Social Media might have been around for a while, being as social is such a vague term, but it has really been over the last year that we have seen a massive explosion in the popularity around the use of social media marketing.
Although there are many social communities people use, it was Digg that put social media marketing on everyones radar. It was the mass wave of traffic (“digg-effect“), often upwards of 100,000 UVs, and the many authoritative natural links sites received, that sold marketers on the need to get to that coveted “front page”.
About 6 months ago, there was a buzz around Digg possibly selling their company. Initially, Digg wanted close to $300 million, and even hired Allen & Co. to help them get it. Many believed that it was not a good purchase and even IAC, who initially had interest in possibly buying Digg, was not willing to pay anything close to the $300 million Digg wanted.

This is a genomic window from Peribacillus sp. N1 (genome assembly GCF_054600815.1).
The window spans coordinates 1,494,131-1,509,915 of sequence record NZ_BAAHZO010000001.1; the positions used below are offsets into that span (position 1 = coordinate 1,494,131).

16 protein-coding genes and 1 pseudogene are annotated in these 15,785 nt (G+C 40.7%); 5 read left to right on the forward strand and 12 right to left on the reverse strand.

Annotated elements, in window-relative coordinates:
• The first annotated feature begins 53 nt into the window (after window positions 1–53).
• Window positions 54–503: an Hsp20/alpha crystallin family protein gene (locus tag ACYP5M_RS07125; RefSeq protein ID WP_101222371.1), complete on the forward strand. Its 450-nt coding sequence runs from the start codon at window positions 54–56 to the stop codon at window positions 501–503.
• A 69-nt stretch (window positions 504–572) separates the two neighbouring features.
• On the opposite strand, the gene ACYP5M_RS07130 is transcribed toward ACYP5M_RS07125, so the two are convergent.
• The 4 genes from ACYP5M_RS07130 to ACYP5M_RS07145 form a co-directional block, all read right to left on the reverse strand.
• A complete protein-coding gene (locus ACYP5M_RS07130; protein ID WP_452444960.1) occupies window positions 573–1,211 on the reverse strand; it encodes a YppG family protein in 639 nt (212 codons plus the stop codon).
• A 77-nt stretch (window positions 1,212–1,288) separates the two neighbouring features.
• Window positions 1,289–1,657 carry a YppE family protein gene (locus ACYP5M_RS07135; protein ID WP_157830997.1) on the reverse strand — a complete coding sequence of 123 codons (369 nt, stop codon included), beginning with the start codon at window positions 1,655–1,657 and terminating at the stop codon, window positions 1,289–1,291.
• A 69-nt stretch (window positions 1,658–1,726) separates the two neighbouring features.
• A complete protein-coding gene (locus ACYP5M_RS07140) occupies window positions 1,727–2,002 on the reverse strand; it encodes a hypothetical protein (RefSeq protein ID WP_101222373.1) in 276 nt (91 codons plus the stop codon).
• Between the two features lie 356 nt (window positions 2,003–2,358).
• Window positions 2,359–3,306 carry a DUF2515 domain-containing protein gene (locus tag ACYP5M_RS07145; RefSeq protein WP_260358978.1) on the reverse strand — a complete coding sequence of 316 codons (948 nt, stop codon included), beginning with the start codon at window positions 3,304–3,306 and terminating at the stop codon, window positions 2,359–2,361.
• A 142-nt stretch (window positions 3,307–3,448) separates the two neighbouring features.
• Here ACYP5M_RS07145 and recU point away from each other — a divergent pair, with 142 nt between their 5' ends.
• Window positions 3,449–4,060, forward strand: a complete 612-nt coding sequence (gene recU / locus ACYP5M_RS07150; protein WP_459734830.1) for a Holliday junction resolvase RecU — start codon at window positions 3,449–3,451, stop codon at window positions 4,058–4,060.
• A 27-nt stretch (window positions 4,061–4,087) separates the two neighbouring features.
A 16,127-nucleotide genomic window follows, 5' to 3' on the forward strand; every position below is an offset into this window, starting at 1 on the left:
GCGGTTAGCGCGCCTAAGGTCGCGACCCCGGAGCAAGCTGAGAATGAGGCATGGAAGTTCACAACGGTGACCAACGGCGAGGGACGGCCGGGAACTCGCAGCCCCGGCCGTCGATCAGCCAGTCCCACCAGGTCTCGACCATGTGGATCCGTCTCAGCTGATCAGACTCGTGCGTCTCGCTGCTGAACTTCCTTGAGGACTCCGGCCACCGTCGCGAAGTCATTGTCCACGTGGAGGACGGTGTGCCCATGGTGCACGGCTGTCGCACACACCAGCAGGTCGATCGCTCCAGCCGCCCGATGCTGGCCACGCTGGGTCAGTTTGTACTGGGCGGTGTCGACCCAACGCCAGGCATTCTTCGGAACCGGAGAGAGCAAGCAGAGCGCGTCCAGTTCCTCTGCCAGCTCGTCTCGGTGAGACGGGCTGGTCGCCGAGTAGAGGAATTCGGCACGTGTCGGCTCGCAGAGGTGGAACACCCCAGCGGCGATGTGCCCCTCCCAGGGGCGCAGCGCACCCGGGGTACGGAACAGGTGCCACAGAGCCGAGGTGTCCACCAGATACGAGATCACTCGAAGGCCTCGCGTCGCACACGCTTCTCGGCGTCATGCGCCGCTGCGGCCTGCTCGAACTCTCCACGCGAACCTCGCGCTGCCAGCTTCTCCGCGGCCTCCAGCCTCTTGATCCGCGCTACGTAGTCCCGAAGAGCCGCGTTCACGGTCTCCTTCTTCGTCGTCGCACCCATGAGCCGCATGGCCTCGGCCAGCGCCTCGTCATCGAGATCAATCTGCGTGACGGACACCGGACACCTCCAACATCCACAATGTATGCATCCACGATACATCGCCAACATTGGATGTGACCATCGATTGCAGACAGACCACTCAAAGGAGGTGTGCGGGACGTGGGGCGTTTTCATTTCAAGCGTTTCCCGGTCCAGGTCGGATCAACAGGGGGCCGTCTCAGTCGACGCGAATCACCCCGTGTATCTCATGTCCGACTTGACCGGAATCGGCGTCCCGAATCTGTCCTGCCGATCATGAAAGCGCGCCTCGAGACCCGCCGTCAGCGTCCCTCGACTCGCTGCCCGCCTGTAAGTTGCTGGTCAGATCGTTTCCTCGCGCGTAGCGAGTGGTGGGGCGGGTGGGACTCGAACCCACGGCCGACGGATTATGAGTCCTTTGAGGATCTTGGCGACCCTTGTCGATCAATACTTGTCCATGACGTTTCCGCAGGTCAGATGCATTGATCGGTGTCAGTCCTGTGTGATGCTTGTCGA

Digg did not stop their mission to sell however, and TechCrunch published today, March 7, 2008, that two rather large names have been heavy into conversations, with intentions to possibly bid on Digg: Microsoft and Google, the top internet search engine.
Based on the deal Digg made with Microsoft to run their ads, which is where the majority of Digg’s revenue comes from, it is speculated that Microsoft’s bid would be much lower than Google’s, which is estimated to be in the $200-225 million range.
So what happens if the biggest search engine around buys the largest social news community? Don’t count on the famine and mass earthquakes. Google, Microsoft, and many other large companies have made it a common practice to acquire other businesses, and they have not been really changing too much when they do so.
Maybe we will get lucky and a Digg front page article will get stuck randomly into some search results…
Any thoughts on what will happen if the purchase happens?
*Edited: Jay Adelson, Digg’s CEO, published the following statement on the Digg blog:
Normally our policy is to not comment about things like this, but this morning’s rumors about a bidding war involving Google and Microsoft have created such a stir we feel compelled to tell you all directly that they are completely inaccurate.
Sorry to burst any drama theories, but they aren’t true. We remain focused on improving Digg and rolling out great features.